Photo Credit: luiginter
Original post on tjepster.com May 2008 | Edited by BarefootRunner.com with author’s permission.
Humans have been barefoot for several million years (~2 million actually). It means that our bare feet have the ability to carry us around on all kinds of surfaces – hard ones as well as soft ones. It means that we have the ability to adapt ourselves to our surroundings. Finally, it means that our entire locomotive system – muscles, tendons, bones etc. evolved in conditions where maintaining balance was a constant factor – where we could create variation just by changing the way our feet hit the ground. Creating variation is a main factor in avoiding injuries or dilapidation, as people with a runner’s knee will know (my 4-times runner’s knee got me started on this project).
Most running shoes, unfortunately, try to control nature’s million-year-old design. A design that shaped and our feet to work unhindered. Since the introduction of the ‘modern’ running shoe in the 1970’s, the shoes have become increasingly over-built. Motion-control shoes have arch supports, thick absorbing soles, a tight fit etc. Most shoes have an elevated heel that causes us to heel-strike at all times. These restraints that control the way our feet interact with the ground is seen as beneficial.
A False State of Dependence
Why try to control feet? Well, one answer is comfort. Having something wrapped tightly around your feet feels nice. You feel like you can relax – that the shoes take care of you, when in fact they do not. By wearing over-cushioned/stabilized shoes, you are forced to walk or run in the exact same biomechanic way all the time, thus, your feet weaken and your joints will experience monotony and stress. And since you will not be able to use your body’s natural shock absorbing abilities, you will have to rely on the absorption technology in the heel and throughout the shoe. And here running shoe marketing comes in. This is in fact where the big money is. If running shoe companies can convince you that you depend on the shock absorption in the sole material, they can continue to develop new and fancy-named rubber that you will want to buy. Because no one wants injuries.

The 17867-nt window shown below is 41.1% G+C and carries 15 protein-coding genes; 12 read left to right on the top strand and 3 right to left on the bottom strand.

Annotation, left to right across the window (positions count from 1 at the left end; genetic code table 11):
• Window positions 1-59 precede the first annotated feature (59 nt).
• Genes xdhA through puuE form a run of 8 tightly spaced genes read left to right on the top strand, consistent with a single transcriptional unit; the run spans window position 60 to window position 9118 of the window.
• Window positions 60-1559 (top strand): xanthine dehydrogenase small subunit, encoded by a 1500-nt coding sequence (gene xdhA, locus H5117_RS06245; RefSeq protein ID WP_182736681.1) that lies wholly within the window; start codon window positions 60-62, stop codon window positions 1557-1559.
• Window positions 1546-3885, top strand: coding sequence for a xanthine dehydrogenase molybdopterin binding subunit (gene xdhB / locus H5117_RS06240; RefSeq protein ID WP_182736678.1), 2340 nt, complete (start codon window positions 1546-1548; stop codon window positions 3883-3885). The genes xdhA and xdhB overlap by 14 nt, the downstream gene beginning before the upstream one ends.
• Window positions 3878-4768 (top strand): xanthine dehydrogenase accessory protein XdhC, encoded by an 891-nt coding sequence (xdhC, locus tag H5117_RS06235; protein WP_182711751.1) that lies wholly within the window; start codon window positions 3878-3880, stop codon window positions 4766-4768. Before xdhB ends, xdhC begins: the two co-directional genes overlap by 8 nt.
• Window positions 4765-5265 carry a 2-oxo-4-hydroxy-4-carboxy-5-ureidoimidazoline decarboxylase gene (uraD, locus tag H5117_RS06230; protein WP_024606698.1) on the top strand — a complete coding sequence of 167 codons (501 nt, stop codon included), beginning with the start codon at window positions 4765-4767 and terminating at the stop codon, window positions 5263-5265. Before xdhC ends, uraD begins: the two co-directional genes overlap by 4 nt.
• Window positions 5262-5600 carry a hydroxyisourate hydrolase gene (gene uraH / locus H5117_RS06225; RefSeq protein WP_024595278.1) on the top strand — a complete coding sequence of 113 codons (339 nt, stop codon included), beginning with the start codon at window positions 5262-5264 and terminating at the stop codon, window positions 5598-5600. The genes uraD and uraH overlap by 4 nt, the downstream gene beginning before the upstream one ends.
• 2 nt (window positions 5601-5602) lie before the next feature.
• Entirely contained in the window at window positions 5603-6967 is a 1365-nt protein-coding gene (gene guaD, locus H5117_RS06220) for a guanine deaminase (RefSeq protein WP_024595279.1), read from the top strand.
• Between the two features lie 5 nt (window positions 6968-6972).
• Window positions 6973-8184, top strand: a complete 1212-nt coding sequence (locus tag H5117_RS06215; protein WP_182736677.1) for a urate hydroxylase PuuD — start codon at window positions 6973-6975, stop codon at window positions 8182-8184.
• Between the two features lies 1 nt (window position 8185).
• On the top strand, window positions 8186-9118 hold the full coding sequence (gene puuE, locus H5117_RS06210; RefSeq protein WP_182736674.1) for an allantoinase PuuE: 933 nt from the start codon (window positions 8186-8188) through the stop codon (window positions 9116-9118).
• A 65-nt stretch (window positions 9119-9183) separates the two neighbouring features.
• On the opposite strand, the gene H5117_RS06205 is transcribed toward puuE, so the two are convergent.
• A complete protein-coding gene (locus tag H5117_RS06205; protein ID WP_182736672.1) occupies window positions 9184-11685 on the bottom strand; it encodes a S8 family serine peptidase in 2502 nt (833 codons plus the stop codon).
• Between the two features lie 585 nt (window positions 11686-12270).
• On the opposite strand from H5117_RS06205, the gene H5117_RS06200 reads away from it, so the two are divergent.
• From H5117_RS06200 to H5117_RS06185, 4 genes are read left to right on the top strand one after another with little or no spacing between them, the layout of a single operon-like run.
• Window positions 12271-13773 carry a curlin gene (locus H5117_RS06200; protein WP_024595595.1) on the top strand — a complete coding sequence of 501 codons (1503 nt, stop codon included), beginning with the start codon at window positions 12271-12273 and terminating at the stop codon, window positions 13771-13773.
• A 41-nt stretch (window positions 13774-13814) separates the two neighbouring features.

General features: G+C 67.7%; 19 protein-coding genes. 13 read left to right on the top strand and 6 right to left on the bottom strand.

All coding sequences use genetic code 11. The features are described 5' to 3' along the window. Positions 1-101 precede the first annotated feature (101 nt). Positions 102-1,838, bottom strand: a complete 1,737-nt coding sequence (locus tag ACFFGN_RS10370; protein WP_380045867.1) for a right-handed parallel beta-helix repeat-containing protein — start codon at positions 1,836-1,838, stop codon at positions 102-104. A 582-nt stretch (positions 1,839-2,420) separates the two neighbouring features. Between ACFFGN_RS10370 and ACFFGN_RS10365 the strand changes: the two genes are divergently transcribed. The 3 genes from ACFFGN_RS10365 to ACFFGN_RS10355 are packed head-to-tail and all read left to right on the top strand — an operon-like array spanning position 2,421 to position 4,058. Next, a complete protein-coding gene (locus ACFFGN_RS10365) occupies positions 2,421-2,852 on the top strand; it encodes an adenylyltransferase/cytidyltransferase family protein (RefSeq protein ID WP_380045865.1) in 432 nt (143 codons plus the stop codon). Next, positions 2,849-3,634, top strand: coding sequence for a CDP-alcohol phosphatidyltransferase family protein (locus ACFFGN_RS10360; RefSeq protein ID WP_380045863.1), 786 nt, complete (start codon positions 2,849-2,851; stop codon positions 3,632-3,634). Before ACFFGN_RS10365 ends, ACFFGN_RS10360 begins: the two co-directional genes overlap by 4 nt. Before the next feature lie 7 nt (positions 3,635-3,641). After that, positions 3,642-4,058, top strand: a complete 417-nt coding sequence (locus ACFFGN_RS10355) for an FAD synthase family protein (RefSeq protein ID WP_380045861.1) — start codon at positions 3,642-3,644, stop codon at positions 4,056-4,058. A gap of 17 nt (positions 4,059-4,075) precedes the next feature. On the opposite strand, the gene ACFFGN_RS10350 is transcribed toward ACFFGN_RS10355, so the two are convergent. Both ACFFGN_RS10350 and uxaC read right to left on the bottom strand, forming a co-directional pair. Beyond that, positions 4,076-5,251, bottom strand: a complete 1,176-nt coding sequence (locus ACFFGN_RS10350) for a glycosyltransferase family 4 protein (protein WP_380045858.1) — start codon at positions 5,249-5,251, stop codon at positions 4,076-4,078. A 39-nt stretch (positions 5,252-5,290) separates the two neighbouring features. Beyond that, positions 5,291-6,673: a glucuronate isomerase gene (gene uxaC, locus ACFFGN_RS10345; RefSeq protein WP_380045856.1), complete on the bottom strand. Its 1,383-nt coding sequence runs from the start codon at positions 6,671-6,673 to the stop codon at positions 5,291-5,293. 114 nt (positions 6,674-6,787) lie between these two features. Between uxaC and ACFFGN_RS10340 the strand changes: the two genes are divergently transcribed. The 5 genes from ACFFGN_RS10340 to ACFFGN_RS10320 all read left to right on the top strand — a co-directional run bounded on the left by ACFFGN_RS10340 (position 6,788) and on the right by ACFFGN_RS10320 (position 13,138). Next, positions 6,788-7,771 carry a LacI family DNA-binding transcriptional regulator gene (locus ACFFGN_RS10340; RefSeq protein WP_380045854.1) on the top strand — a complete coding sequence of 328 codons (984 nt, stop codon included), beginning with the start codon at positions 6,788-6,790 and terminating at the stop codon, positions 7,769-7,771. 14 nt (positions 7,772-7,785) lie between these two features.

So you have a classic marketing trick here: Offer a solution to a problem that did not have to be a problem in the first place. Most people’s feet would work perfectly without shoes – they have done so for millions of years. And yes, they work on hard, flat surfaces as well, so asphalt and flagstones are not an excuse for shoes (many of our ancestors lived on rocks and solid earth). The real problem occurred, when shoes came along. Some of the old specimens just kept us warm or protected our feet from hot surfaces, sharp stones etc., so they had a simple flat sole (like moccasins and sandals). But at one point in modern time shoes were suddenly supposed to be soft and bouncy, most likely because heel striking simply hurts without a bouncy sole. (Editors Note: With the explosion of ‘jogging’ in the ‘70’s, recreational jogging (not running) taught an entire generation of people incorrect form, enter the athletic shoe companies) And to help people keeping balance on these space hoppers the shoe upper had to be rigid, which is another answer to why shoes have to control our feet. Hence we ended up with jammed toes and inflexible feet. Our feet were reduced to blocks, and our locomotion stiffened.
Why elevated heels developed in the first place is worth a whole discussion in itself (They prevented riders’ feet from slipping? They made us taller? It was fashion? It prevented nobles from stepping in horse feces? Etc.) Bu we’ll leave shoe history here.
The fact is that shoes created many different problems, and running shoe manufacturers have pretty quickly realized this. But instead of going back to the starting point, they simply decided that running shoes had to be as bouncy, rigid and supportive as possible. Improvised solutions appeared and improvisation fits marketing perfectly.